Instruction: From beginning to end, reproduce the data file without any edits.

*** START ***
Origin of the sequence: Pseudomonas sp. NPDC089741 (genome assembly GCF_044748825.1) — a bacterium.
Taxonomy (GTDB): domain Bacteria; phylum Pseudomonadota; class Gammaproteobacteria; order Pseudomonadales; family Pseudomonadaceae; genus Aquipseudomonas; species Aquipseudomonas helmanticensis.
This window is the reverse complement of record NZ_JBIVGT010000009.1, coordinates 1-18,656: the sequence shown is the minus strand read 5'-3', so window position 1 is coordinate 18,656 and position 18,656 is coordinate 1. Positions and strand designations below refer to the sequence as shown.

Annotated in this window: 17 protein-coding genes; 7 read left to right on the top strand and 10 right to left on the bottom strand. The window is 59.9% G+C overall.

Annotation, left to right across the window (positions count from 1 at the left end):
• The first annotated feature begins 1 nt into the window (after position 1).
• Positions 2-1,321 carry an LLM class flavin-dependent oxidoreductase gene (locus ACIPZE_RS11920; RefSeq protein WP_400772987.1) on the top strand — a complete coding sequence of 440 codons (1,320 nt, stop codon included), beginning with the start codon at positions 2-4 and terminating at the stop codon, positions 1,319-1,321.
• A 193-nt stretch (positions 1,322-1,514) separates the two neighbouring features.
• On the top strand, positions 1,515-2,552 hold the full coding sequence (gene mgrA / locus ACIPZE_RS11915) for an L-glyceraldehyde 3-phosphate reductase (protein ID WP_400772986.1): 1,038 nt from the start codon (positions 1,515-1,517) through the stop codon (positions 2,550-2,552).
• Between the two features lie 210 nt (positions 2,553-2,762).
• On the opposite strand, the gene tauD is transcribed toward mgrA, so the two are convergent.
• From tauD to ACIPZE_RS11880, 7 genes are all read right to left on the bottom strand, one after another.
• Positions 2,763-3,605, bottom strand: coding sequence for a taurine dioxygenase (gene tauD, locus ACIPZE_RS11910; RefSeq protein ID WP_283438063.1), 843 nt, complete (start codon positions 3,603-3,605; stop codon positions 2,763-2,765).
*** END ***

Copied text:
Origin of the sequence: Pseudomonas sp. NPDC089741 (genome assembly GCF_044748825.1) — a bacterium.
Taxonomy (GTDB): domain Bacteria; phylum Pseudomonadota; class Gammaproteobacteria; order Pseudomonadales; family Pseudomonadaceae; genus Aquipseudomonas; species Aquipseudomonas helmanticensis.
This window is the reverse complement of record NZ_JBIVGT010000009.1, coordinates 1-18,656: the sequence shown is the minus strand read 5'-3', so window position 1 is coordinate 18,656 and position 18,656 is coordinate 1. Positions and strand designations below refer to the sequence as shown.

Annotated in this window: 17 protein-coding genes; 7 read left to right on the top strand and 10 right to left on the bottom strand. The window is 59.9% G+C overall.

Annotation, left to right across the window (positions count from 1 at the left end):
• The first annotated feature begins 1 nt into the window (after position 1).
• Positions 2-1,321 carry an LLM class flavin-dependent oxidoreductase gene (locus ACIPZE_RS11920; RefSeq protein WP_400772987.1) on the top strand — a complete coding sequence of 440 codons (1,320 nt, stop codon included), beginning with the start codon at positions 2-4 and terminating at the stop codon, positions 1,319-1,321.
• A 193-nt stretch (positions 1,322-1,514) separates the two neighbouring features.
• On the top strand, positions 1,515-2,552 hold the full coding sequence (gene mgrA / locus ACIPZE_RS11915) for an L-glyceraldehyde 3-phosphate reductase (protein ID WP_400772986.1): 1,038 nt from the start codon (positions 1,515-1,517) through the stop codon (positions 2,550-2,552).
• Between the two features lie 210 nt (positions 2,553-2,762).
• On the opposite strand, the gene tauD is transcribed toward mgrA, so the two are convergent.
• From tauD to ACIPZE_RS11880, 7 genes are all read right to left on the bottom strand, one after another.
• Positions 2,763-3,605, bottom strand: coding sequence for a taurine dioxygenase (gene tauD, locus ACIPZE_RS11910; RefSeq protein ID WP_283438063.1), 843 nt, complete (start codon positions 3,603-3,605; stop codon positions 2,763-2,765).